Are you struggling to get through your day due to chronic pain? You're in good company - about a fifth of adults in America suffered from chronic pain in 2021, according to the CDC. If you have one of these conditions, you may have considered massage therapy before. In fact, one ailment we can treat with massage therapy is osteoarthritis, otherwise known as OA. We'll explain how below.
But first, let's establish some knowledge about the condition itself. According to the Osteoarthritis Foundation, it's a degenerative joint disease that causes the tissue in your joints to break down over time. This causes pain and can lead to inflammation. If it progresses far enough, your bones may rub against each other - ouch! The severity of your pain may vary on a case-by-case basis, but of course, pain is a terrible thing to live with each day.
NSAIDs like ibuprofen and other painkillers like acetaminophen (Tylenol) are effective in reducing pain from OA, but too much of them over long periods of time may damage your kidneys or liver. Fortunately, non-pharmaceutical treatments are very effective. Per the Osteoarthritis Foundation, these include physical therapy, yoga, tai chi - and yes, massage therapy!
A massage done by a skilled therapist who adapts to your body's condition and pain level can reduce your inflammation, anxiety, and ultimately, your pain levels. How? The OA Foundation states that a massage can lower stress hormones like cortisol and increase neurotransmitters like serotonin - that improve your mood. It also reduces a hormone called arginine-vasopressin that may lead to high blood pressure. Finally, it may diminish levels of some cell signals that are linked to inflammation. All these benefits build upon each other to help you feel better and improve your quality of life!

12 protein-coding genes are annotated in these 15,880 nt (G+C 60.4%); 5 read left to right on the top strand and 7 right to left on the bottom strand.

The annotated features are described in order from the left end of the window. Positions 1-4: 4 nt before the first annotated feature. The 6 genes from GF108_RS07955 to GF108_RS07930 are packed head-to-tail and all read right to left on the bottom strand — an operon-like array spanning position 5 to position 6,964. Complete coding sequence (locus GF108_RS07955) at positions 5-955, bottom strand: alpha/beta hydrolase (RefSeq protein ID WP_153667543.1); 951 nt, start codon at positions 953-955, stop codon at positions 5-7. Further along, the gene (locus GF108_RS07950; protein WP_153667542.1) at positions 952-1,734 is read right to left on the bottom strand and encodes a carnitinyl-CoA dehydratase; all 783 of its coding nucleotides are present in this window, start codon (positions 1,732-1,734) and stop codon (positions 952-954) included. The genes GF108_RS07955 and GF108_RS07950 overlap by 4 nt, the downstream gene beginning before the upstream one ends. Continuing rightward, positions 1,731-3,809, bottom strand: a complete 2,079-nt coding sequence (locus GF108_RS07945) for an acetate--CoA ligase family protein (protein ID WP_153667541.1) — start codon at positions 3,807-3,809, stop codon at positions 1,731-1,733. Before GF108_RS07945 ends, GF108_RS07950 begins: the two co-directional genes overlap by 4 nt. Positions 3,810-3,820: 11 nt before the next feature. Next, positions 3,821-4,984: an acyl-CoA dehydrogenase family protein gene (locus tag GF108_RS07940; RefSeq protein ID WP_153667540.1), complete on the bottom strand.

Here at Jade Oasis Wellness, one of our most medically complex clients, Tina (who gave us permission to share her story with others like you) was suffering from arthritis, and between this ailment, her fibromyalgia, and a car accident she experienced, she endured debilitating pain every day. In fact, her pain was at a level of 8-9 out of 10! But our lead massage therapist listened to and accommodated her needs to ensure that her regular sessions had a therapeutic, healing effect. Now, her pain levels have halved, and she feels that the difference in her physical and mental well-being has been life-changing (in her words)! You can read Tina's testimonial here.
Of course, there are some factors that indicate massage therapy might not be a good fit. If your osteoporosis is severe enough to cause brittle bones, or if you have high blood pressure or varicose (swollen) veins, you should ask your doctor if massage therapy is right for you. If you feel pain at any time during the treatment itself, please let your massage therapist know. After all, therapeutic massages are supposed to make you feel better!
If you're suffering from chronic pain, be sure to ask your doctor if treatment via massage is a good option for you. And if you know someone who is, be sure to share this article with them on Facebook so they know the options for improving their symptoms.
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Remember, pain is inevitable, but suffering is optional.